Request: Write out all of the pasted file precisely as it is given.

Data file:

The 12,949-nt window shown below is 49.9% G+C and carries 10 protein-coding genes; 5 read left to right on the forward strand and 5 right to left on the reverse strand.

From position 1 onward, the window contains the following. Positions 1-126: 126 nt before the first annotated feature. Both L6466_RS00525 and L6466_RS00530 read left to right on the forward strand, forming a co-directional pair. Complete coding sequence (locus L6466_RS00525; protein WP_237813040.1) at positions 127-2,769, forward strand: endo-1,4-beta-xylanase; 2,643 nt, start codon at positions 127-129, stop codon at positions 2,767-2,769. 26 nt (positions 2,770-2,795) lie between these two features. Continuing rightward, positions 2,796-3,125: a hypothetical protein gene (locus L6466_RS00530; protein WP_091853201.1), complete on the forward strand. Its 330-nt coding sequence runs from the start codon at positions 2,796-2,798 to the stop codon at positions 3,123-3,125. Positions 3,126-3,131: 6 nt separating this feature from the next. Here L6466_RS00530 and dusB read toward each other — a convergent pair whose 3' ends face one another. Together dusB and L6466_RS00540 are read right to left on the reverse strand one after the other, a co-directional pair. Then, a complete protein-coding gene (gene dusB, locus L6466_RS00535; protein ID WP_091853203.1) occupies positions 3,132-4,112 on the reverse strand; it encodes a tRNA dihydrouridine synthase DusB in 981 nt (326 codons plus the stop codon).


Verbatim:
The 12,949-nt window shown below is 49.9% G+C and carries 10 protein-coding genes; 5 read left to right on the forward strand and 5 right to left on the reverse strand.

From position 1 onward, the window contains the following. Positions 1-126: 126 nt before the first annotated feature. Both L6466_RS00525 and L6466_RS00530 read left to right on the forward strand, forming a co-directional pair. Complete coding sequence (locus L6466_RS00525; protein WP_237813040.1) at positions 127-2,769, forward strand: endo-1,4-beta-xylanase; 2,643 nt, start codon at positions 127-129, stop codon at positions 2,767-2,769. 26 nt (positions 2,770-2,795) lie between these two features. Continuing rightward, positions 2,796-3,125: a hypothetical protein gene (locus L6466_RS00530; protein WP_091853201.1), complete on the forward strand. Its 330-nt coding sequence runs from the start codon at positions 2,796-2,798 to the stop codon at positions 3,123-3,125. Positions 3,126-3,131: 6 nt separating this feature from the next. Here L6466_RS00530 and dusB read toward each other — a convergent pair whose 3' ends face one another. Together dusB and L6466_RS00540 are read right to left on the reverse strand one after the other, a co-directional pair. Then, a complete protein-coding gene (gene dusB, locus L6466_RS00535; protein ID WP_091853203.1) occupies positions 3,132-4,112 on the reverse strand; it encodes a tRNA dihydrouridine synthase DusB in 981 nt (326 codons plus the stop codon).